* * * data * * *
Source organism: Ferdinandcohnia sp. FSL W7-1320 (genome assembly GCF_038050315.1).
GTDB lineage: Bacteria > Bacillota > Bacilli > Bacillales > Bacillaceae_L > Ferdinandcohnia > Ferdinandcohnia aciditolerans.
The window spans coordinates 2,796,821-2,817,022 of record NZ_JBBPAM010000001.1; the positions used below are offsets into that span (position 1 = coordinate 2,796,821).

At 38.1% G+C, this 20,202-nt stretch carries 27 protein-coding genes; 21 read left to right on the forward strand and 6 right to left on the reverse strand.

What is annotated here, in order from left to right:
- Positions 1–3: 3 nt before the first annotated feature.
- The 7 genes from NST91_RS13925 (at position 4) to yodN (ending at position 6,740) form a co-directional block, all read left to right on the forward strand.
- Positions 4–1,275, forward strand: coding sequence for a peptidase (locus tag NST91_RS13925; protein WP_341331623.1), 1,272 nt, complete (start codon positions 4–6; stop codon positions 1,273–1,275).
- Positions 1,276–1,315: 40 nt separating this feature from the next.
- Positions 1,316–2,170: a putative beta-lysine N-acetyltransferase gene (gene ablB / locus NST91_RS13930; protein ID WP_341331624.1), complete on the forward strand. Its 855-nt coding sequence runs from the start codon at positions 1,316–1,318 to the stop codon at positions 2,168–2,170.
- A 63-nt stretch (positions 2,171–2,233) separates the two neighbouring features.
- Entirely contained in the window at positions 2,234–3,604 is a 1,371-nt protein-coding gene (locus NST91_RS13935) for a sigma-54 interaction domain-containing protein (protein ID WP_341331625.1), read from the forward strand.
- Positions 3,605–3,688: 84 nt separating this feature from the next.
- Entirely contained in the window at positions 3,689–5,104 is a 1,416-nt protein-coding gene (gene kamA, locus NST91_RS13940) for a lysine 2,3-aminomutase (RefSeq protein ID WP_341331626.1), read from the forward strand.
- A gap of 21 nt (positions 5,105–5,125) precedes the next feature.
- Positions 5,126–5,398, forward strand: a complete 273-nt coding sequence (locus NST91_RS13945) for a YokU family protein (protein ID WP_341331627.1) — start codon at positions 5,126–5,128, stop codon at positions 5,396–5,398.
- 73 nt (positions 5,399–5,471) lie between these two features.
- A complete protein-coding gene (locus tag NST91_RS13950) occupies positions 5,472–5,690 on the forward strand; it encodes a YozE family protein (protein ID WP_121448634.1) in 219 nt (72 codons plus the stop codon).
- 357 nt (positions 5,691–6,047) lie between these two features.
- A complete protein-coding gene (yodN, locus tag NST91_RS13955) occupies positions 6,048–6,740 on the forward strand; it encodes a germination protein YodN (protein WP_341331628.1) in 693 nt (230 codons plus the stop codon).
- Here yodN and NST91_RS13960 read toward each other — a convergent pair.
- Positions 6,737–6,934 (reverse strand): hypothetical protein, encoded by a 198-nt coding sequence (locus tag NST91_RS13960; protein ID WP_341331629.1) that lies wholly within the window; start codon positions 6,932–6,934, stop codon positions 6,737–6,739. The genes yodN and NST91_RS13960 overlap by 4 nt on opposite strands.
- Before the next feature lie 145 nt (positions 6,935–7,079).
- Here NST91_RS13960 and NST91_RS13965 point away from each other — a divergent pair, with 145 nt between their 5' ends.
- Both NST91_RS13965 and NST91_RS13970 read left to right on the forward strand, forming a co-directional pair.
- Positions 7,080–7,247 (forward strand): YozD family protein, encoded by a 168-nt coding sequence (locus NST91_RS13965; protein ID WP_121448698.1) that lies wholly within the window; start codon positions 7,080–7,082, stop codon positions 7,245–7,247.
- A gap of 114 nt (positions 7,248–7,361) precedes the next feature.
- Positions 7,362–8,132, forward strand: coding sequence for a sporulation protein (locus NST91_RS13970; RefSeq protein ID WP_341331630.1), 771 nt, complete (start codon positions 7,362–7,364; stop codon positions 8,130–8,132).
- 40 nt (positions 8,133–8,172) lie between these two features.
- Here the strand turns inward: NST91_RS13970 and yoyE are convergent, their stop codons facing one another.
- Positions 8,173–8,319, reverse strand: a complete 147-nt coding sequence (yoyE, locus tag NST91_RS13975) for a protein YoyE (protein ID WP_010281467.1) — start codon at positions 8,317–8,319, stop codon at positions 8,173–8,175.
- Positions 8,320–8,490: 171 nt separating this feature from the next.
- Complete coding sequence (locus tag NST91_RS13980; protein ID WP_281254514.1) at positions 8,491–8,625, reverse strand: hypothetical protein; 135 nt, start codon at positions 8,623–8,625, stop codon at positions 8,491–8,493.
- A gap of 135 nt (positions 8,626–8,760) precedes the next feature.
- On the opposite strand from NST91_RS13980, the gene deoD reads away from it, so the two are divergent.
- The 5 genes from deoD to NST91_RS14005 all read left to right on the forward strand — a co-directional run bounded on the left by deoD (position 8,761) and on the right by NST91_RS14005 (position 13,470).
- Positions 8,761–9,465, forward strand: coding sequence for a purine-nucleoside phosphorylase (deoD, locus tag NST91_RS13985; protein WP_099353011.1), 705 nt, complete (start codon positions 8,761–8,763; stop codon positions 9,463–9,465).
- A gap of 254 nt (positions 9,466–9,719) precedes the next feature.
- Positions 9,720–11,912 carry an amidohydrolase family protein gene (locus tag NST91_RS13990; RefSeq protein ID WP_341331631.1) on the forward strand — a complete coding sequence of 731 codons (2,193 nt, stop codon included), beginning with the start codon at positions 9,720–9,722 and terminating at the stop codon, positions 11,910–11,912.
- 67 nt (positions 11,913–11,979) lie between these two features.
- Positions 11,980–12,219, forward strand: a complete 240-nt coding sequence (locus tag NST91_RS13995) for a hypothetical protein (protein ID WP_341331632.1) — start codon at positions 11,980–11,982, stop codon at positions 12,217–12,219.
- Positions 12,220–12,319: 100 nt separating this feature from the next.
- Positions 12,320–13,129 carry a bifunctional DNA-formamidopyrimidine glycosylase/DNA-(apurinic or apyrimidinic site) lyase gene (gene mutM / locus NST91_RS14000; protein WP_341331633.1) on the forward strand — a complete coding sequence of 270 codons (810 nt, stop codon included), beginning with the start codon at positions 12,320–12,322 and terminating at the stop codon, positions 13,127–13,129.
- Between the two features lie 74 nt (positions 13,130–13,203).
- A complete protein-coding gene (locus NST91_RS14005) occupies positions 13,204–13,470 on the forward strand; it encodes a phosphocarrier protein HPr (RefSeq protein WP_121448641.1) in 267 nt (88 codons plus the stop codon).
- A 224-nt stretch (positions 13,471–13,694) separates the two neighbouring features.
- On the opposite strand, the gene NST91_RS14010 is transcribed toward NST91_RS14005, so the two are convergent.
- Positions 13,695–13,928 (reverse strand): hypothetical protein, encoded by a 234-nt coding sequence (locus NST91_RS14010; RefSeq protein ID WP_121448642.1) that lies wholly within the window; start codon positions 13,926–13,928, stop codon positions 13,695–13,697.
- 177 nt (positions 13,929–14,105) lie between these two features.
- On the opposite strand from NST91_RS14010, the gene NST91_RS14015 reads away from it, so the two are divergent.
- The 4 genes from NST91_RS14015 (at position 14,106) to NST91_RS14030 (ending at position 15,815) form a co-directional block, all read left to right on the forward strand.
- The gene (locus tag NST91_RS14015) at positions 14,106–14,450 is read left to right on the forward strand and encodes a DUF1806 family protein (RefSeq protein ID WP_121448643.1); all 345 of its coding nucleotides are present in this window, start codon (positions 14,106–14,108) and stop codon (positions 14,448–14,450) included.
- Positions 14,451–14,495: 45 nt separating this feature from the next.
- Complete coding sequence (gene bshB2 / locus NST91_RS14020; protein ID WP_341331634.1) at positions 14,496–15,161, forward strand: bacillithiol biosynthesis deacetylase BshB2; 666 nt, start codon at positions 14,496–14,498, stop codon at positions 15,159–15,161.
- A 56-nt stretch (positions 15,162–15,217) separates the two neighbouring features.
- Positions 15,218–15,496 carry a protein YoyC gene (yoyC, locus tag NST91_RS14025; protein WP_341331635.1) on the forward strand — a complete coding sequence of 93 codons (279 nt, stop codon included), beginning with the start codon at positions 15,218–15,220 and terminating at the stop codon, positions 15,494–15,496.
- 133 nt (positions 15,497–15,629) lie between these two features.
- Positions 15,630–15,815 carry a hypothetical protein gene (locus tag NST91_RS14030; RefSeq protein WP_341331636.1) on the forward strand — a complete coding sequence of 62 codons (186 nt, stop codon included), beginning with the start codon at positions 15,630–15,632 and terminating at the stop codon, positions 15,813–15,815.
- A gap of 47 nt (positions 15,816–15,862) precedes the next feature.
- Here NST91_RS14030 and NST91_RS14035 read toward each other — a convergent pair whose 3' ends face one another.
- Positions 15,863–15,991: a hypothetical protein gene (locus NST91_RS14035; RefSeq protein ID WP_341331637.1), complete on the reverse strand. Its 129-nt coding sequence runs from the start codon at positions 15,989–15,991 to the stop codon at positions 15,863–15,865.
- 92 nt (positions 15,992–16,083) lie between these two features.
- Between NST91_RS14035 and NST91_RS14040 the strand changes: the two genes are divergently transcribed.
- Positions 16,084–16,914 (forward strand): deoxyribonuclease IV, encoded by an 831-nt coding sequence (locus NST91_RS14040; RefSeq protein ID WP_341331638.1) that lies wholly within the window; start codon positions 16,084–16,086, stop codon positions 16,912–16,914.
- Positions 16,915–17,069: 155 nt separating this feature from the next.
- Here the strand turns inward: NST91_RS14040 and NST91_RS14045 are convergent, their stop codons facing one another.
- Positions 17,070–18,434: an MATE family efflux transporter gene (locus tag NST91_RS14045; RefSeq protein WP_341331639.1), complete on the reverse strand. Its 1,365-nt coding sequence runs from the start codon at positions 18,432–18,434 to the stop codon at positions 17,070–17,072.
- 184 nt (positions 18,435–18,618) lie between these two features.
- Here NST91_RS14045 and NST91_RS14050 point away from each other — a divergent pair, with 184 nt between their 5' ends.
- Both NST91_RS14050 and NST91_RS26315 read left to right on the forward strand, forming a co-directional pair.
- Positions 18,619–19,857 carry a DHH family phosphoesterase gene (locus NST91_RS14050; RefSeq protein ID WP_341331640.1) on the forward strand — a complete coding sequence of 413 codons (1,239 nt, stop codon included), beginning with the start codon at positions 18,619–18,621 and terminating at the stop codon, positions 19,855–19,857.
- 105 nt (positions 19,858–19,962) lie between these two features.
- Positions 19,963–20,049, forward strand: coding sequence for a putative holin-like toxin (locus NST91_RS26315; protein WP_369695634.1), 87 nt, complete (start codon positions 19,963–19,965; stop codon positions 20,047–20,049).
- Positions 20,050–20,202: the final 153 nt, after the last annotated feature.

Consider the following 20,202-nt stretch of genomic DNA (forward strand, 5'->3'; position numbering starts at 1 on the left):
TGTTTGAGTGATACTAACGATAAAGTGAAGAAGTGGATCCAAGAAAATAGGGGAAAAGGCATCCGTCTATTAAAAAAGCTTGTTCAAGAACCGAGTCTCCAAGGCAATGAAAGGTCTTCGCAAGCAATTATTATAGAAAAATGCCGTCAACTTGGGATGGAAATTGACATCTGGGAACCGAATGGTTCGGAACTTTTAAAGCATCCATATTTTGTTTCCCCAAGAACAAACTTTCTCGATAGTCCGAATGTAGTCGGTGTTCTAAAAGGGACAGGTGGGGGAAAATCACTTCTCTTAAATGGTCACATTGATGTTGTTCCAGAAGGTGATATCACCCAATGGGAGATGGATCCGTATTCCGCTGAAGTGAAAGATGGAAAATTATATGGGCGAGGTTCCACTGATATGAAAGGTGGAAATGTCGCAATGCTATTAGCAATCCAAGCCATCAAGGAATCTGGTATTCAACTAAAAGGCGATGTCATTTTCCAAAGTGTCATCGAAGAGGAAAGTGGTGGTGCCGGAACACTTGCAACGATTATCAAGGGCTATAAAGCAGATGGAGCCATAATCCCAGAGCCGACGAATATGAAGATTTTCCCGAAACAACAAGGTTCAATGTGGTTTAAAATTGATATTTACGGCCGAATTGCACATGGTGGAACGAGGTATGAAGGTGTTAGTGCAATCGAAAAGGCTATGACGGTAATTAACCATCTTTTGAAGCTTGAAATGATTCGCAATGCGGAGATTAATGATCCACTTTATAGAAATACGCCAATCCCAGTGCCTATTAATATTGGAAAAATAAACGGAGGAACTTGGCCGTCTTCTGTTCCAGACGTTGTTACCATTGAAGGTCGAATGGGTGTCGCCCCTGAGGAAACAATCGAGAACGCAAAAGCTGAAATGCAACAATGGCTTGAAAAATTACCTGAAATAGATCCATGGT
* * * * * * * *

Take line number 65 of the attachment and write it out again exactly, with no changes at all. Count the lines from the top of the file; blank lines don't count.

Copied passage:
- Positions 16,915–17,069: 155 nt separating this feature from the next.